Frequently Asked Questions: Hydrocolloid Dressings
What are hydrocolloid dressings?
Hydrocolloids are a type of dressing containing gel-forming agents, such as sodium carboxymethylcellulose (NaCMC) and gelatin. In many products, these are combined with adhesives and applied to a film, to form an absorbent, self adhesive, waterproof wafer.
What are the main indications for hydrocolloid dressings?
Hydrocolloids are easy to use, need to be changed only every 3 to 5 days, and do not cause any trauma when removed. They are suitable for clean, healing, superficial wounds with low to medium exudate, such as acne blemishes.
Hydrocolloids provide a physical barrier that prevents the spread of skin infection including MRSA infection and can soften dry wounds.
Are there any side effects of hydrocolloid dressings?
In rare cases, hydrocolloid wound dressings can cause contact dermatitis. Hydrocolloid wound dressings have been in use for about 20 years, with little association with allergic contact dermatitis. Nonetheless, some hydrocolloid dressings use rosin as a binding agent, and this substance retains the sensitizing properties of colophony.
What is the role of hydrocolloids in treating acne scars, hypertrophic scars and keloids?
The use of silicone gel sheeting in treating keloids and hypertrophic scars has been investigated. The treatment is believed to improve scar hydration. In a randomized controlled prospective study, a hydrocolloid dressing that promotes a moist environment was evaluated. The scar size and volume, color, patient symptoms, and transcutaneous oxygen measurements were measured. The study found that both treatments significantly reduced itching, reduced pain, and increased pliability over the course of two months. According to the authors, hydration of the scar resulted in symptomatic improvement, but no change in physical parameters.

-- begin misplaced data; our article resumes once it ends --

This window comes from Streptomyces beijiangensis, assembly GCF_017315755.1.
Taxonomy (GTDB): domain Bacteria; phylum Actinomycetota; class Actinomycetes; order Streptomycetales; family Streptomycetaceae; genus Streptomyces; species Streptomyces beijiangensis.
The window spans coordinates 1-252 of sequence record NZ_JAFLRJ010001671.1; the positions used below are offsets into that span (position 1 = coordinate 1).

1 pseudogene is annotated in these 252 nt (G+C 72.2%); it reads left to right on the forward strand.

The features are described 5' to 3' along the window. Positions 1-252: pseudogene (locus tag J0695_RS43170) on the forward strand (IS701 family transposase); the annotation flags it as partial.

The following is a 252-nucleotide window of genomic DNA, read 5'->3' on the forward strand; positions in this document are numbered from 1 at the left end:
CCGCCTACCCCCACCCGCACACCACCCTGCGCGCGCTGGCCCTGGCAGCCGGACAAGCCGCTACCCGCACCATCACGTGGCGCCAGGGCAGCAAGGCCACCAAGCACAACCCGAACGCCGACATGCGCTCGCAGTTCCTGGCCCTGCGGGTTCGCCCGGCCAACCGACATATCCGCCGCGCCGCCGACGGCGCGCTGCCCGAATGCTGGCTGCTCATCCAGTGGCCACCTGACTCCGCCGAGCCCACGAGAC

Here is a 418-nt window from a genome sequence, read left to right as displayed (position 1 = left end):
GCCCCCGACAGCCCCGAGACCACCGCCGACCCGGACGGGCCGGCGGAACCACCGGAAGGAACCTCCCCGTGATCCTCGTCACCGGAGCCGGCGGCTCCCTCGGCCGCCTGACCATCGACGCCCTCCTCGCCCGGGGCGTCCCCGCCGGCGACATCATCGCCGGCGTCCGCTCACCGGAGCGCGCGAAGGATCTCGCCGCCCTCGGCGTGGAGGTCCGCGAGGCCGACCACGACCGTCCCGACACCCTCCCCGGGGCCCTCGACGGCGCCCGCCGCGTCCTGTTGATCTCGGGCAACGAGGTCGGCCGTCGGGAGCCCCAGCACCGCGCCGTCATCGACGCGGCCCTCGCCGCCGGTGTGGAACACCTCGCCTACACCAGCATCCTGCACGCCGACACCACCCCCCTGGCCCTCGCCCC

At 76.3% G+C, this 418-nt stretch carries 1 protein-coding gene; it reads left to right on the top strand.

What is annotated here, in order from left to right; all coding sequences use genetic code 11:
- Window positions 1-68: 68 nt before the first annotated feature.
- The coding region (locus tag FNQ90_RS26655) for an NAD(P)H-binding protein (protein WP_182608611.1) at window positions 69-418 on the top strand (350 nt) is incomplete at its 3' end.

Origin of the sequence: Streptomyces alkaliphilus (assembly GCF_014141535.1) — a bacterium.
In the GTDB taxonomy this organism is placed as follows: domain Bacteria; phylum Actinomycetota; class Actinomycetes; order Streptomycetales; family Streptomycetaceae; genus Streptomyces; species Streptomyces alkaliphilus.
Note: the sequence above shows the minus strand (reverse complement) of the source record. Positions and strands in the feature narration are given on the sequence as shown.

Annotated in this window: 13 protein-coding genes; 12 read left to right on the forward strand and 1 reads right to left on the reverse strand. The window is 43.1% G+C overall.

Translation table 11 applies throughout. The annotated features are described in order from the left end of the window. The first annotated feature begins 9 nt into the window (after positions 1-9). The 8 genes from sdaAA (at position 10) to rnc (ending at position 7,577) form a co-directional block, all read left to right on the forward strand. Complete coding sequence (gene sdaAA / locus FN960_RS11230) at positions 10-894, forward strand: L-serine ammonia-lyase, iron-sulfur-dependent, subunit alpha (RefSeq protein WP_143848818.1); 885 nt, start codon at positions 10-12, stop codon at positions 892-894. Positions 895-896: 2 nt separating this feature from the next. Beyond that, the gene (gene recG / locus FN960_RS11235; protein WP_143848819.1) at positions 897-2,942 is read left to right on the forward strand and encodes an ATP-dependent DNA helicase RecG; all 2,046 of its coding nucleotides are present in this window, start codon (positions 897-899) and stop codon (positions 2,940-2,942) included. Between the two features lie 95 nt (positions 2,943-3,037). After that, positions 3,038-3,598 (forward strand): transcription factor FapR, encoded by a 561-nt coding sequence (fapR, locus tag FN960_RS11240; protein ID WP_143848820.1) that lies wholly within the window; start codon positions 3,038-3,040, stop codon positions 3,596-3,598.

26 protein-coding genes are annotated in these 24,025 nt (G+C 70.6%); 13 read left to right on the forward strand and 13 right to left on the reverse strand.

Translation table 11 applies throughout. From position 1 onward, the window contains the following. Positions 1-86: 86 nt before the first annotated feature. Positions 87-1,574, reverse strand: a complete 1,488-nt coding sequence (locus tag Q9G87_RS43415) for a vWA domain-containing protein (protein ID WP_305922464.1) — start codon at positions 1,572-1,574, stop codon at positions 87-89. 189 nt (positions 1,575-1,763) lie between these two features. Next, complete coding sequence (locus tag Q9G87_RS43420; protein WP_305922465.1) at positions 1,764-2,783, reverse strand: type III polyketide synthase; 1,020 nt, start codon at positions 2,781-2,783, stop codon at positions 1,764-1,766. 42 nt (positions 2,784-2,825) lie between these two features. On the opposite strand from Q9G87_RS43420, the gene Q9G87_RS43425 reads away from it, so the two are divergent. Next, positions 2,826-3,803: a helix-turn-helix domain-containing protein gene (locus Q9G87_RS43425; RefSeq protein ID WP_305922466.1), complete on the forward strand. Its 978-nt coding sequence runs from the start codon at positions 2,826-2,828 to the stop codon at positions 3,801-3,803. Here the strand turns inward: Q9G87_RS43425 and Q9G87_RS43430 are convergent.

Is there any difference between brands?
Yes. Many differences exist in terms of structure, flexibility, dimensions, fluid handling properties, etc. The problem is that few studies have compared different brands. Due to a lack of clinical research studies, manufacturers tend to base their claims on indirect comparisons, such as those based on rival studies comparing hydrocolloids with parafin gauze. One or two comparisons of ‘patient satisfaction’ have been published, but these have no clinical value. They are merely “marketing claims”.
Come And Visit The Best Dermatologist In New York City.
Dr. Adebola Dele-Michael, MD is the founder of Radiant Skin Dermatology & Laser, a multilocation dermatology practice offering unique, cutting-edge expertise and beautiful facilities in Manhattan, NYC (midtown Manhattan, Harlem, and Washington Heights). She is a top African American dermatologist in New York City. Book a consultation with her today!